It’s always hard for me to narrow down my favorite albums of the year — which is why this year I had to post them in four parts. But I’ve finally reached the end of my Gems of 2019! As always, thank you for reading, and thank you for supporting Pass The Mic this year. It really means a lot to see something that I started as a small idea grow to what it is now! And let me know, what music did you fall in love with this year?
Lydia Liza has been a prominent name in the Minnesota music scene for years. In high school, she made waves with her indie band Bomba de Luz, and in 2016 she and musician Josiah Lemanski went viral by revamping the creepy Christmas classic “Baby It’s Cold Outside” with consensual lyrics. But for years Liza had been struggling with depression and alcohol addiction, and after undergoing treatment and becoming sober, she returned this year to release the tender and powerful album, Of Unsound Mind. On many songs, Liza trades in her signature acoustic guitar for an electric, serving up searing guitar solos and a new, confident sound. The album is beautifully arranged and impressively dynamic, ranging from lush string arrangements to soft folk songs and the anthemic “Crow On A Branch.”
Sasami Ashworth has been lending her talents to various artists for years, from playing synths in the L.A. band Cherry Glazerr to creating arrangements for the likes of Vagabon and Hand Habits. But this year, Ashworth channeled her energy into her first solo album under the name SASAMI. Ashworth wields her lyrics like sharp blades, slicing to the core of vivid and often bitter emotions. She isn’t afraid to talk about the messy or disappointing parts of life, but she wraps these harsh truths in gentle blankets of sound, using her background as an arranger and multi-instrumentalist to create a stunning, textural, and visceral debut album.
It’s easy to hold ourselves to unrealistic expectations, especially when it comes to making art. But on their latest album, Great Grandpa remind us that even Tom Petty “wrote his best songs when he was 39.” Like this lyric from “Bloom,” Great Grandpa’s album Four of Arrows is patient, compassionate, and introspective. After releasing 2017’s Plastic Cough, the Seattle band took time to slow down and look inward. The result is a stunning and vulnerable collection of songs with the feel of a gentle hug from an old friend.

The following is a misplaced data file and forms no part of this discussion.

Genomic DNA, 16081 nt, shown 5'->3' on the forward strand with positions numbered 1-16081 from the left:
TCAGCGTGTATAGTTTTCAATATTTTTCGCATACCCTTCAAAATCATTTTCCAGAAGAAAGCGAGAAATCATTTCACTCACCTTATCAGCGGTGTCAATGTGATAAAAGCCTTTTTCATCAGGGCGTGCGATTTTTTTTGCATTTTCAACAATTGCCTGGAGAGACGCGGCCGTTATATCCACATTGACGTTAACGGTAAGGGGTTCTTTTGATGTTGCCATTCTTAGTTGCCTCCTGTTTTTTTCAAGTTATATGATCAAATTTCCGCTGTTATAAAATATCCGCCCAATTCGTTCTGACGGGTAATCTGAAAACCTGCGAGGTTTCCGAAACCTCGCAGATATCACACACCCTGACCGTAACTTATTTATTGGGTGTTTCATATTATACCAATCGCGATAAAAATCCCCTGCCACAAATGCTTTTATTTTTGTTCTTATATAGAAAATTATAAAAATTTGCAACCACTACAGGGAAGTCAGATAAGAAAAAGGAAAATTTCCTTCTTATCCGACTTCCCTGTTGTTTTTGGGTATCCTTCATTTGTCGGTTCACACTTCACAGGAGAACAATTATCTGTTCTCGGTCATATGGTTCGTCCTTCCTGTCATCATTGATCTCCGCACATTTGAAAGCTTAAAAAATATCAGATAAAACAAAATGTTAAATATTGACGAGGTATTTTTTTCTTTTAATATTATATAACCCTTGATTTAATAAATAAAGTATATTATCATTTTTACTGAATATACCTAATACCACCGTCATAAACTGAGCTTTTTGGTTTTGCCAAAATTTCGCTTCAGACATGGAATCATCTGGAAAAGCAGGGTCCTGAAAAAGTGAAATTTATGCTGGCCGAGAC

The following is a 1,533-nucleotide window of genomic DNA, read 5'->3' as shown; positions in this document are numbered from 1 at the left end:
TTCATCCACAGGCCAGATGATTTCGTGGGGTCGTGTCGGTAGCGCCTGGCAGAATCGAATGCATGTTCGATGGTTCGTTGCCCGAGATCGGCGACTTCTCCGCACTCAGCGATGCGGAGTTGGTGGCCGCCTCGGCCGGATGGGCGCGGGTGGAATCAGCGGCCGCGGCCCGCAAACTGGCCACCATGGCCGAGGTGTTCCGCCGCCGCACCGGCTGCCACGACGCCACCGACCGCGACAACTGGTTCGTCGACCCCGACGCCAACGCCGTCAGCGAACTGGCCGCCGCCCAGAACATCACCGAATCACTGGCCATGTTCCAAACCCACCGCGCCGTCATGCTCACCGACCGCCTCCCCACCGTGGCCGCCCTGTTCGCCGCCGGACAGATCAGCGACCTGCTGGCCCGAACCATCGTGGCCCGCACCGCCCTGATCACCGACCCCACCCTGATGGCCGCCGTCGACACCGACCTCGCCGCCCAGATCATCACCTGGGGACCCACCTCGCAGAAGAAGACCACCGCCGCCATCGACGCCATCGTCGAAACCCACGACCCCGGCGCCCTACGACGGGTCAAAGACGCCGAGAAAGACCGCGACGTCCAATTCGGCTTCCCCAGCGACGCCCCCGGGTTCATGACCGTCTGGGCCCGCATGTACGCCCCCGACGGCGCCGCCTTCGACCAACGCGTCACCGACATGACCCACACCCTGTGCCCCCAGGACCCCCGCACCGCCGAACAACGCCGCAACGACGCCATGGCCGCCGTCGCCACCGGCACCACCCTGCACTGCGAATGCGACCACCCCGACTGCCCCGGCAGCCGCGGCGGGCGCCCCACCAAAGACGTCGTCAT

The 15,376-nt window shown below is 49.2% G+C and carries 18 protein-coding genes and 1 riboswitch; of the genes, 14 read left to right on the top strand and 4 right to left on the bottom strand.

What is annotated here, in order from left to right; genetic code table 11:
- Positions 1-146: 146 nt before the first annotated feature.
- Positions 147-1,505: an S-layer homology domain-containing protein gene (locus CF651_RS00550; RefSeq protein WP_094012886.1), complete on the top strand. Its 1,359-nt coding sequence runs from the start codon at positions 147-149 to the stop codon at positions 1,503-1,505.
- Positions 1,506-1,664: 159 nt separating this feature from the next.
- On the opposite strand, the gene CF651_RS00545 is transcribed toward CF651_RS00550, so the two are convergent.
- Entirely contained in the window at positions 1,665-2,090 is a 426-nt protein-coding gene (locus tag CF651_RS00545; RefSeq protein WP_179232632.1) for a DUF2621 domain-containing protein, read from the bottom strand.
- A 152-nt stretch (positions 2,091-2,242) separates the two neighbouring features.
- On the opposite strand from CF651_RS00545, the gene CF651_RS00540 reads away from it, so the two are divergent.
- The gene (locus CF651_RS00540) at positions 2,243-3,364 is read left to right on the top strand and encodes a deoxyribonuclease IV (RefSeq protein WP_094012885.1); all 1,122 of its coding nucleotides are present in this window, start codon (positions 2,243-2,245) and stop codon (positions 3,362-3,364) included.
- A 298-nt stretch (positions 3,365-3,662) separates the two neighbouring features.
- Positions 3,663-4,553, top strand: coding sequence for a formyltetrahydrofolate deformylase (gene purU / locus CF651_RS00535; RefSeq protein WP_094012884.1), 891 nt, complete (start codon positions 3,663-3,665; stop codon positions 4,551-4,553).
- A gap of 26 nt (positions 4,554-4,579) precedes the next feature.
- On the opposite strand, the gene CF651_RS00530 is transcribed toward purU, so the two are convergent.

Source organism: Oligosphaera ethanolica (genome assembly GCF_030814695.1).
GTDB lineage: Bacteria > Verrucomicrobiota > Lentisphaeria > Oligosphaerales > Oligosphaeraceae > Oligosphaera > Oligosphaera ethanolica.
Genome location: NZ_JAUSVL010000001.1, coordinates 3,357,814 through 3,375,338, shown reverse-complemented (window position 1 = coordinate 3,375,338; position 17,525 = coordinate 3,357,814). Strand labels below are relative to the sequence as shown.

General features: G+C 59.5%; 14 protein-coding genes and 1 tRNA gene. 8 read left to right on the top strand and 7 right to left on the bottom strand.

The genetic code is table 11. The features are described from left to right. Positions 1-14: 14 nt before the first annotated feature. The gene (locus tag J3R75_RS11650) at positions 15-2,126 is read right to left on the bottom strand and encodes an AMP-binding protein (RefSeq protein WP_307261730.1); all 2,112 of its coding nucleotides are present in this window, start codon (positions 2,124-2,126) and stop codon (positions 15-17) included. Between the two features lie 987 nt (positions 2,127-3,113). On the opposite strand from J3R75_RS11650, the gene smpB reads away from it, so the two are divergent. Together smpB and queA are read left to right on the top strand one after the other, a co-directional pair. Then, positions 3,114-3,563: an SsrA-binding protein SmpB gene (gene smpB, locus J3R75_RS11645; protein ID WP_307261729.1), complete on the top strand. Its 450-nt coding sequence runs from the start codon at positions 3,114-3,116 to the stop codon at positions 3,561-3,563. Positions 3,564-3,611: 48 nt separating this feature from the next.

By the time winter rolls around, when the sky darkens at 4:30pm and I can’t leave the house without swaddling myself in layers, it’s easy to settle into a moody slump. But discovering the playful, loud, rainbow-colored EP Kudis from New Zealand’s Skux is exactly the jolt of energy I needed to shake me out of my winter funk. The EP packs explosive guitar riffs and Ayisha Jaffer’s rumbling vocals into 15 minutes of bubbly punk. Jaffer taps into a child-like playfulness on the EP’s title track (pronounced “cooties”), reminding us of our childhood fears and the monsters under the bed that still scare us as adults.
One of my favorite discoveries of 2019 has been the Minneapolis band VIAL, who charged onto the Minnesota scene with the stellar debut album Grow Up. VIAL grapple with heartbreak and the disillusionment of becoming an adult through piercing power chords and Riot Grrrl-inspired chant-like vocals. The album follows the quartet through a coming-of-age, both as young 20-somethings and as a new band finding their footing. But VIAL aren’t going to let themselves be underestimated — the band self-describes as “proudly femme in a scene inundated by masculine acts.” In the song “DIY,” VIAL sneer at the scene’s gatekeeping and elitist attitudes. “Am I not punk enough for you?” they ask with an eye roll. “You’re no fun!”
Since releasing their debut album Not So Brave in 2018, Minneapolis band Gully Boys have built a loyal Midwest following. They’ve organized their own residency at 7th St Entry, sold out shows around Minnesota, and last year were named as the state’s “best new band.” But according to Kathy Callahan, Nadi McGill, and Natalie Klemond, the group sometimes feels like “phonies.” For their second release, Gully Boys took their time to create an EP that’s as defiant as it is vulnerable, that speaks to the trio’s battles with impostor syndrome, managing other people’s expectations, and figuring out who they want to be. The band explores new textures on Phony, like the simple yet lyrical guitar riff on “New Song No. 2” and the blended harmonies of “Hear You Calling.” Gully Boys’ bare bones rock is visceral, and it’s relatable — sometimes we all feel like a phony.